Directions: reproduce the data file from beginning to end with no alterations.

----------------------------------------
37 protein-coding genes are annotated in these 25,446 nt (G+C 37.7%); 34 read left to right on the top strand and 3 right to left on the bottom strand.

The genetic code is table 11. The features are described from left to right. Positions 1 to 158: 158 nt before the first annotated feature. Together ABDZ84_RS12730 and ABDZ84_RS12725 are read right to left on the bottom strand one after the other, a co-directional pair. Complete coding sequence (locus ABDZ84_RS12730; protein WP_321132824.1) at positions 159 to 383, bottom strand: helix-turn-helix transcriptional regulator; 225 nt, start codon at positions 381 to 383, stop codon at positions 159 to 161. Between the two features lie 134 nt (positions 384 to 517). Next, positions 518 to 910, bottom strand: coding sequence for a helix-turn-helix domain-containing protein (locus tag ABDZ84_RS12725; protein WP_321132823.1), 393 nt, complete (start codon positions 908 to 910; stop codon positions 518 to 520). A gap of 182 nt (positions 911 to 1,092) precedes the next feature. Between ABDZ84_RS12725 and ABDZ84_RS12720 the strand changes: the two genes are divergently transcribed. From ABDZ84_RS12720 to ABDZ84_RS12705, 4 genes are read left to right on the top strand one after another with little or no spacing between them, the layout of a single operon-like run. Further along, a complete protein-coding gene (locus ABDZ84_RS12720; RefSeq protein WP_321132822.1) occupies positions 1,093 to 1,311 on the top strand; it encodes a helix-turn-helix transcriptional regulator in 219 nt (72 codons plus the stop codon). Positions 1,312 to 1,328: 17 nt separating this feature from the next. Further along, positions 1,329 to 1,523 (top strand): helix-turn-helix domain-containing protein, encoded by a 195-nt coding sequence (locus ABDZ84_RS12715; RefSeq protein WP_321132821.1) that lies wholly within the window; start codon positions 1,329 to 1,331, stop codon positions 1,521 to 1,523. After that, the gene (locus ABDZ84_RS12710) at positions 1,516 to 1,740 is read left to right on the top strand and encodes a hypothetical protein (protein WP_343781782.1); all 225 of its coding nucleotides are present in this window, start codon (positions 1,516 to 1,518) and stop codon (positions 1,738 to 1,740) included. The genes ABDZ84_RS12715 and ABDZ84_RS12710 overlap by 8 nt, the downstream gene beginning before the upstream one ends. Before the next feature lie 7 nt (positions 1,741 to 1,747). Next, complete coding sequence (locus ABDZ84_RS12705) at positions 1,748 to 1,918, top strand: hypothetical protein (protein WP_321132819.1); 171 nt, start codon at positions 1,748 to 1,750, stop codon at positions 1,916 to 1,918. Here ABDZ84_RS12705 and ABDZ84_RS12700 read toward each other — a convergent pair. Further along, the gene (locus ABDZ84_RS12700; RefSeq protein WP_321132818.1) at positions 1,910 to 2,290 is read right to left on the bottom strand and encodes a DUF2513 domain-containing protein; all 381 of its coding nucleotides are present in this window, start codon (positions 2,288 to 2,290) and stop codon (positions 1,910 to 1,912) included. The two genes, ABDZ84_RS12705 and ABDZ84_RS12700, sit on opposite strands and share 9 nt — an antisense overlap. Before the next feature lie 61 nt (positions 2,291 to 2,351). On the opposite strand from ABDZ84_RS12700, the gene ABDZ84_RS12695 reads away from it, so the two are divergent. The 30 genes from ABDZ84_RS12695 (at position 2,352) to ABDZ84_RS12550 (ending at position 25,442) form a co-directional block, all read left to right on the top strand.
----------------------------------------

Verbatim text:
37 protein-coding genes are annotated in these 25,446 nt (G+C 37.7%); 34 read left to right on the top strand and 3 right to left on the bottom strand.

The genetic code is table 11. The features are described from left to right. Positions 1 to 158: 158 nt before the first annotated feature. Together ABDZ84_RS12730 and ABDZ84_RS12725 are read right to left on the bottom strand one after the other, a co-directional pair. Complete coding sequence (locus ABDZ84_RS12730; protein WP_321132824.1) at positions 159 to 383, bottom strand: helix-turn-helix transcriptional regulator; 225 nt, start codon at positions 381 to 383, stop codon at positions 159 to 161. Between the two features lie 134 nt (positions 384 to 517). Next, positions 518 to 910, bottom strand: coding sequence for a helix-turn-helix domain-containing protein (locus tag ABDZ84_RS12725; protein WP_321132823.1), 393 nt, complete (start codon positions 908 to 910; stop codon positions 518 to 520). A gap of 182 nt (positions 911 to 1,092) precedes the next feature. Between ABDZ84_RS12725 and ABDZ84_RS12720 the strand changes: the two genes are divergently transcribed. From ABDZ84_RS12720 to ABDZ84_RS12705, 4 genes are read left to right on the top strand one after another with little or no spacing between them, the layout of a single operon-like run. Further along, a complete protein-coding gene (locus ABDZ84_RS12720; RefSeq protein WP_321132822.1) occupies positions 1,093 to 1,311 on the top strand; it encodes a helix-turn-helix transcriptional regulator in 219 nt (72 codons plus the stop codon). Positions 1,312 to 1,328: 17 nt separating this feature from the next. Further along, positions 1,329 to 1,523 (top strand): helix-turn-helix domain-containing protein, encoded by a 195-nt coding sequence (locus ABDZ84_RS12715; RefSeq protein WP_321132821.1) that lies wholly within the window; start codon positions 1,329 to 1,331, stop codon positions 1,521 to 1,523. After that, the gene (locus ABDZ84_RS12710) at positions 1,516 to 1,740 is read left to right on the top strand and encodes a hypothetical protein (protein WP_343781782.1); all 225 of its coding nucleotides are present in this window, start codon (positions 1,516 to 1,518) and stop codon (positions 1,738 to 1,740) included. The genes ABDZ84_RS12715 and ABDZ84_RS12710 overlap by 8 nt, the downstream gene beginning before the upstream one ends. Before the next feature lie 7 nt (positions 1,741 to 1,747). Next, complete coding sequence (locus ABDZ84_RS12705) at positions 1,748 to 1,918, top strand: hypothetical protein (protein WP_321132819.1); 171 nt, start codon at positions 1,748 to 1,750, stop codon at positions 1,916 to 1,918. Here ABDZ84_RS12705 and ABDZ84_RS12700 read toward each other — a convergent pair. Further along, the gene (locus ABDZ84_RS12700; RefSeq protein WP_321132818.1) at positions 1,910 to 2,290 is read right to left on the bottom strand and encodes a DUF2513 domain-containing protein; all 381 of its coding nucleotides are present in this window, start codon (positions 2,288 to 2,290) and stop codon (positions 1,910 to 1,912) included. The two genes, ABDZ84_RS12705 and ABDZ84_RS12700, sit on opposite strands and share 9 nt — an antisense overlap. Before the next feature lie 61 nt (positions 2,291 to 2,351). On the opposite strand from ABDZ84_RS12700, the gene ABDZ84_RS12695 reads away from it, so the two are divergent. The 30 genes from ABDZ84_RS12695 (at position 2,352) to ABDZ84_RS12550 (ending at position 25,442) form a co-directional block, all read left to right on the top strand.